Charles Boyd

Crossing the lines between adult contemporary and indie, all while adding a comedic twist. That’s what Charles Boyd has been doing for over two decades now. A finalist in CBC Radio Canada’s “Young Composer of the Year” in 1992, he showed major promise early on in his career. Due to a mental health condition, he’s shied away from the stage, and even interviews but has not allowed his health to put a halt on his music in the least. Not only a singer, he also tackles the guitar, bass, keyboards and drums on his albums. All of which are available for free on the internet. What that doesn’t reveal is the subject matter he sings about. One’s idea of comedy is not the other’s. The music on his latest free album, Crypt Kicker, is not for everyone, joking or not. You either appreciate this language or you don’t. And to see it as comedy is within his own mindset is one thing, while it is funny, at the same time it is not. Charles Boyd’s humor is one hundred percent adult, and if you can’t get beyond that, you won’t find anything to write home about here. It can be offensive to listen to. On the other hand, he does play well enough to see through some of the lyrics.

“The Lustful Dead” suggests more humor than it actually-delivers, but it’s hard to get through the words. It’s very lewd. That’s an obvious move for Boyd, so if it offends either way, it’s fair to point that out and anything you might not like, before anything to be praising. This isn’t your average stuff to sing about, let’s put it that way. But if you like talk of necrophilia, then you get the picture by reading this before hearing it. Even though Charles does have talent, you start to see every quickly where this is going, and maybe that’s why he doesn’t charge for any of his many releases to the public at his website. “Friends In New York” starts out like a promising song until the lyrics once again lose any-and all seriousness. There is obviously a yin and yang to his music, the lyrics being the yang. The tune itself is hypnotic though, and I got through this much easier than the opener. It’s apparent that health issues play a part in his music as well as his life, as it manifests itself that way, but it doesn’t change what’s laid down and recorded being what it is either. What may not be one’s cup of tea here could very well be another’s. But it’s also important to see and hear something for what it is to the artist, and playing to yourself always comes first or no one else will like it either.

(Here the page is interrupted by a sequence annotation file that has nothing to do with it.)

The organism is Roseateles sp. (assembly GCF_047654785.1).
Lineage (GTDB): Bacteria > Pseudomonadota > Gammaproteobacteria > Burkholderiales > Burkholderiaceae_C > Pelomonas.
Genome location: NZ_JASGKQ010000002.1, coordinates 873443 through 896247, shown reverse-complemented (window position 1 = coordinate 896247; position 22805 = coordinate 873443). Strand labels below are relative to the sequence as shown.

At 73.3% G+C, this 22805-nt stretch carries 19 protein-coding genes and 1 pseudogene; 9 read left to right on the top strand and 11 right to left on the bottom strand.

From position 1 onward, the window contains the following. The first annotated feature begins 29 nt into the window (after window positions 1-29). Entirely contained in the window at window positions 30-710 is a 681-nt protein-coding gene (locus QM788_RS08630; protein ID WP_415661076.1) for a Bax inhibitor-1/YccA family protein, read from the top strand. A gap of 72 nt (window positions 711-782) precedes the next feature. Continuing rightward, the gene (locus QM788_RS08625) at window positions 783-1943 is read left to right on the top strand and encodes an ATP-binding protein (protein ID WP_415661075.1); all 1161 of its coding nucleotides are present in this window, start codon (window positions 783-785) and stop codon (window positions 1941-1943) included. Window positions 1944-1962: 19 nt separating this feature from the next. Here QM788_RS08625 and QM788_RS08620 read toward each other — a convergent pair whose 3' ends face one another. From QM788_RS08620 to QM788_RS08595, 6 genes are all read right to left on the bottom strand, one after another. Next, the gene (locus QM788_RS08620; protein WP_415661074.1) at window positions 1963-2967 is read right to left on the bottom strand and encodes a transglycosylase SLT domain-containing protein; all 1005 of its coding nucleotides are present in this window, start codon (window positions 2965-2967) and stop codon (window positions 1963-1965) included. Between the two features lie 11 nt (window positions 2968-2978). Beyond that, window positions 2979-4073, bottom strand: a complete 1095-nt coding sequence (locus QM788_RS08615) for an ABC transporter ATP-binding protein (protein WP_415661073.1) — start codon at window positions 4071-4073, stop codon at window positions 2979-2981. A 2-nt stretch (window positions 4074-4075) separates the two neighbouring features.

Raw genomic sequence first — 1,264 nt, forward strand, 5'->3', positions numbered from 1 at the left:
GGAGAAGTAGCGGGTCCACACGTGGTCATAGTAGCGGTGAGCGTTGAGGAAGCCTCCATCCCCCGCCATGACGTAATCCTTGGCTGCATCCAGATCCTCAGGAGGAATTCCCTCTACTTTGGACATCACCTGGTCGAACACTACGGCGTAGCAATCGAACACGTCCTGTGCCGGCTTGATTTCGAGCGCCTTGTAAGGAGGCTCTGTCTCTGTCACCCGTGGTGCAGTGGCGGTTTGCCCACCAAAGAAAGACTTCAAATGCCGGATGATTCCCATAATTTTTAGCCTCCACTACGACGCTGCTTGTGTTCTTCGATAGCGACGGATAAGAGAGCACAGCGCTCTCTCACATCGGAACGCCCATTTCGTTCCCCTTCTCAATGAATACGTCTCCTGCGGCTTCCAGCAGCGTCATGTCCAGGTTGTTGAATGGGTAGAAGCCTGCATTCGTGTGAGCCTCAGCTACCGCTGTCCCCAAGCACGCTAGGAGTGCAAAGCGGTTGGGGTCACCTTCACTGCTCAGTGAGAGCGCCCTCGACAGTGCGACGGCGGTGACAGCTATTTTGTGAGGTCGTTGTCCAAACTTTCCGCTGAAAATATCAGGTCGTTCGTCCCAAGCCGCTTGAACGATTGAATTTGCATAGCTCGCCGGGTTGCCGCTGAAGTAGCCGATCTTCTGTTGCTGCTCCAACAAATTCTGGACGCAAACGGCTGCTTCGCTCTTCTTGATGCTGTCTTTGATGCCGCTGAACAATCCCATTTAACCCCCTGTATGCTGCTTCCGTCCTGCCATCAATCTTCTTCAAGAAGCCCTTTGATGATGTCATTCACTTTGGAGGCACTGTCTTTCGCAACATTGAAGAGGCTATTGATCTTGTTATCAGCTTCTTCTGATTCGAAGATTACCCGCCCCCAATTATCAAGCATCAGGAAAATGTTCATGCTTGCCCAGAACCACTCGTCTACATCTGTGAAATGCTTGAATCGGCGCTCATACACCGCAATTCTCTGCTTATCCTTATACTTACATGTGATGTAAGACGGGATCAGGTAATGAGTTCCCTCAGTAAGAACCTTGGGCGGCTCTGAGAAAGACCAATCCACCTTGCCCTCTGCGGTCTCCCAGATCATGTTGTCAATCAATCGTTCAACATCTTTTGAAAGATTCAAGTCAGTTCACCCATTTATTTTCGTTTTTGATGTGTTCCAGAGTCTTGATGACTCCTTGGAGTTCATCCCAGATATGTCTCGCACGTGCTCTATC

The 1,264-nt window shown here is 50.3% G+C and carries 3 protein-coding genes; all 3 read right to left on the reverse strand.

And if you like the comedy side of it all, “Farah Fawcett” might be up your alley, but you’ll have to be the judge of that. It does have some melody behind a beat to save anything you might dislike about it, especially if you like the 70s icon. “No Coffee” has a beat as well, and an overall ability to enjoy a lot better than some other tracks. “British Columbia,” “The Saloon” and “Outrageous” show the best musical side of the album. These are all points where you will find no questionable language. And the closing track is “Graveyard Slut” which is yet another test on the ears. The weaknesses lie in the lyrical content and overall production. But it also proves laughter can be very medicinal.


Larry Toering